mac 7:20 PM  

Thank you, I never heard that one. There is actually a very good Dutch version by Ted de Braak. I'm going to google it now!

CoolPapaD 7:52 PM  

@Not From Cleveland - thanks. I've never heard of that work. Further Googling revealed the following definition:
1. (a) One who practices plain dealing. (b) A simpleton. [Obs.] --Shak

That does not seem to be the best name for a major metropolitan newspaper!

Elaine 8:12 PM  

Okay, breaking the Rule of 3, but...
it seems that "Plain Deal" would be something like a "Square Deal" or "Straight Deal"-- in other words, no frills, fuss, fiddling, or folderol. Just cash on the barrel-head, a straight trade, with no "pig in a poke."
Prefer to ignore the Shakespearean "plain dealer."

I have some stock, by the way.....

Anonymous 8:33 PM  

Thank you Glitch and Mr. Kerfuffle for the two wonderful you-tube versions of "Have Some Madeira, My Dear." Listening to them made the years disappear in a trice. Polly

archaeoprof 8:39 PM  

Hand up here for a long-ago crush on Angela Cartwright.

jeff in chicago 9:14 PM  

@pednsg: that's hysterical about "plain dealer"

The last 11 years of my newspaper career were spent at the Plain Dealer. Don't really miss it, actually.

The Plain Dealer is also the newspaper that Janet (Susan Sarandon) is reading and then holds over her head as she and Brad (Barry Bostwick) run in the rain from the car to the castle of Dr. Frank-N-Furter (Tim Curry) in "The Rocky Horror Picture Show."

And thus ends our Plain Dealer trivia segment. Thanks for playing!

Oh...the puzzle? Did. Not. Care. For. It.

edith b 10:19 PM  

A routine puzzle, especially after yesterdays angst ridden affair. Got the theme relatively early for me and moved in a Southeasterly direction till I reached the Florida Keys and then raced up the East Coast and hit the unusually bad CESURAS/INUTILE(!?)/LIBELEE/PLATTED/SEREST patch in the Mid-Atlantic region that had to be the worst series of answers I have ever seen.

I had the odd experience of working with a couple of gentlemen, one of whom was described to me as being a beard for the other, so I was familiar with the term. Finished in Baja California at PEDANTXING. (I love the geographic description we use to describe the area of the puzzle in which we are working, some of them extremely colorful and inventive.)

michael 11:44 PM  

I thought the puzzle was ok except for "inutile." If there is an uglier, less necessary word in English, I don't know it.

That is to say -- "inutile" is inutile.

Unknown 11:48 PM  

I remember Angela Cartwright from "Lost In Space," but I was never enamored of her. At first, I thought there was a connection with the Original 13 (colonies) somewhere in the answer. Alas, not that inventive of a puzzle.

antrea carlant michaelants 3:23 AM  

Hey! thanks for reprinting Patrick's and my puzzle!!!!!
I was just going to call him and be all harrumph-y about today's theme, and then I opened your blog, et voila!
Ours was rejected for too many black squares, too many three-letter words...fair enough, but the idea was the same, to have the puzzle "crawling" with ants, but to make the grid look like an ant farm.
It was published in the WSJ on Jan 2, 2009, a Friday during vacation, so not a soul saw it!!!!!
It is easily the puzzle I am most proud of...and, of course, it was Patrick's genius that managed to get 30 ANTS in there...and to pull off the grid-as-ant-farm concept.
So thank you thank you for letting it see light of day again...
(Or whatever the updated cyber-metaphor would be!)
Hey, where are the tweets?

On another note, I ran into Manny Nosowsky and his lovely wife Debbie tonight on the BART.
I was returning from my Scrabble tournament in Berkeley (where I continue to be going downhill) and they were coming from the Berkeley Rep.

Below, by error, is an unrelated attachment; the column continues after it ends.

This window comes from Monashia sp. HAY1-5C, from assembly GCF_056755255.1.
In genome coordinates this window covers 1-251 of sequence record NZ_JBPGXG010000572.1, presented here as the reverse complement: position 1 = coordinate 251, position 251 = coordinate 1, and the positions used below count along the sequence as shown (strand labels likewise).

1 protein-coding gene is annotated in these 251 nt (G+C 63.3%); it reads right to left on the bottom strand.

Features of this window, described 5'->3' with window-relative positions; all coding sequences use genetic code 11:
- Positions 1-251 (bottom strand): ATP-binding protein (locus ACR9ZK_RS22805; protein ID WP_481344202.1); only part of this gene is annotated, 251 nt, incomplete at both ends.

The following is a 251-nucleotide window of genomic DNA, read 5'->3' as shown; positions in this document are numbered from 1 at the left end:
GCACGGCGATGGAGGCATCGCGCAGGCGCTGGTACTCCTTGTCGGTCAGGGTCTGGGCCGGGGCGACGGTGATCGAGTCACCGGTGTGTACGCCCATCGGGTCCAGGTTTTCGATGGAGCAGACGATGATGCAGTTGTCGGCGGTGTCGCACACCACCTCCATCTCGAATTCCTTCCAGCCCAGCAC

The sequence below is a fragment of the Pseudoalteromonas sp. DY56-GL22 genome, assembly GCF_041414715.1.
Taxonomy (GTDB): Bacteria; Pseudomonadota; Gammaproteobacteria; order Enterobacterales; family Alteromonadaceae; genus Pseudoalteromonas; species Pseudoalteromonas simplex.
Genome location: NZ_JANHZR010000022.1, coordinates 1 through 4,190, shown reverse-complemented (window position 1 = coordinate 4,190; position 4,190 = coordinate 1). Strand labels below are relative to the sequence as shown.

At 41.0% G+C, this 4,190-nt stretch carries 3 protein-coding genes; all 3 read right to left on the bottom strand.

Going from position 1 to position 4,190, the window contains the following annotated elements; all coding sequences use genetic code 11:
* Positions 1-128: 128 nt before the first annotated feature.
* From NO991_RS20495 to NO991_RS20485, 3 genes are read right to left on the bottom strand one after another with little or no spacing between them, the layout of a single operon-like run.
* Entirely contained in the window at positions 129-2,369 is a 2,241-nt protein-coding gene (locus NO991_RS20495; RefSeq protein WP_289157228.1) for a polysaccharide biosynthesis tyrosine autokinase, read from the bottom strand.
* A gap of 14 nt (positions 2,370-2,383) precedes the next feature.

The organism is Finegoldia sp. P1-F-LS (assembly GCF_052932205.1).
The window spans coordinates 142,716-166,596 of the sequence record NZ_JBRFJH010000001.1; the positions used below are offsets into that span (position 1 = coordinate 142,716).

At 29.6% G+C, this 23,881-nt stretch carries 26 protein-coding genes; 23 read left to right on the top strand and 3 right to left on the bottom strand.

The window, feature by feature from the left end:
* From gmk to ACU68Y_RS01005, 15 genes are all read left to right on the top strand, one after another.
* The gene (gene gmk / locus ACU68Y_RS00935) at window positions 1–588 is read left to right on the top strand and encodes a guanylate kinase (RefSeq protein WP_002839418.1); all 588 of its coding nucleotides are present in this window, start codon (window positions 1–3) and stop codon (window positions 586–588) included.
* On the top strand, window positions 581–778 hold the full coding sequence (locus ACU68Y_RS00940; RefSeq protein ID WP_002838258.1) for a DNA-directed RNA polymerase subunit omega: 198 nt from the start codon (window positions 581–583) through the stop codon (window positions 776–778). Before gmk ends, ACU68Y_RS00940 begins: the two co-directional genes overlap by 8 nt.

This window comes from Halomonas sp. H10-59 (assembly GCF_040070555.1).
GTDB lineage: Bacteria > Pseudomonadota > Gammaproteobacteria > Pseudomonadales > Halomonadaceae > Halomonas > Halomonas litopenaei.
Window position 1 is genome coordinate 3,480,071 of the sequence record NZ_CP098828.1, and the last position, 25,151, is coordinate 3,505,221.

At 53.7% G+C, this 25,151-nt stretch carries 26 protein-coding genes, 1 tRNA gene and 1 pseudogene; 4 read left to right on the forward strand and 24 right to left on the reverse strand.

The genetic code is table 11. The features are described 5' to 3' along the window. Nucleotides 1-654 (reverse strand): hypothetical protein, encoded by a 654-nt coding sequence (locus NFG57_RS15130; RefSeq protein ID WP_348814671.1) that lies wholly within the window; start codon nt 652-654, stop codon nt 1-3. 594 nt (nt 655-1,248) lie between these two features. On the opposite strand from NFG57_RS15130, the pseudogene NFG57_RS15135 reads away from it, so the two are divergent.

I learned tonight that he only has two of his puzzles framed: his first in 1993 and the puzzle that had the lowest square count (well, used to have...)
He's doing well and I took it all as a sign...but I don't know of what.
He told me to lose the scarf...
(I was wearing this sort of bath-matty looking one that a friend's 14-yr-old daughter made for my bday, and I'm bound to lose it anyway, so his directive was redundant. He thought I was covering up some hideous neck wounds, but it's really just these rings I've had since I was 6. thus the scarf in the TV kitchen)

Anyway, I'm inspired now to have another West Coast constructor's lunch and will report back. Both of us would like to come to the ACPT, but the prospect of NY in mid-February is less than enticing!

Found an old copy of "Games Magazine" I was leafing thru from 1996 and the ACPT was held April 6-8th!!!!!!!!
There was also a BEQ puzzle in it!
He must have been very young when it was made! I was shocked!
(It's all part of my decluttering intervention...the only problem is I feel compelled to still skim thru everything before I toss/re-distribute.

Neytri 5:57 AM  

Really a very nice article....and huge fan following..

Tetu 12:42 PM  

" have some Madeira, my dear"--said by the rake to the woman he asked up to see his etchings....

In my old cocktail waitress days, a Gibson was just a martini with onions instead of olives--this back in the day when you had to specify vodka martini, rather than now when apparently you have to specify gin martini

Just noticed how much I seem to know about alcohol....

Art Vandelay 8:19 PM  

Interesting article in this week's Newsweek on Aline Saarinen

Aviatrix 8:36 PM  

I'm usually a big apologist for constructors when Rex pans their themes, but this left even me going, "was that it?"

I liked the SATURN/MOON connection, but quibble with MADTV being called "long-running" in the same clue as SNL.

mrbinkey04 11:12 PM  

I'm just posting to say that BLACK EYED PEASANT should have been in the puzzle... and that I'm glad I took a poetry class in high school, because I knew CESURAS, which I personally believe should always be written CAESURAE, because a word with two AEs is awesome.

Anonymous 12:22 AM  

Thought this one was a complete waste of time until MADAMIMADAMANT...a hail mary pass in crossword history.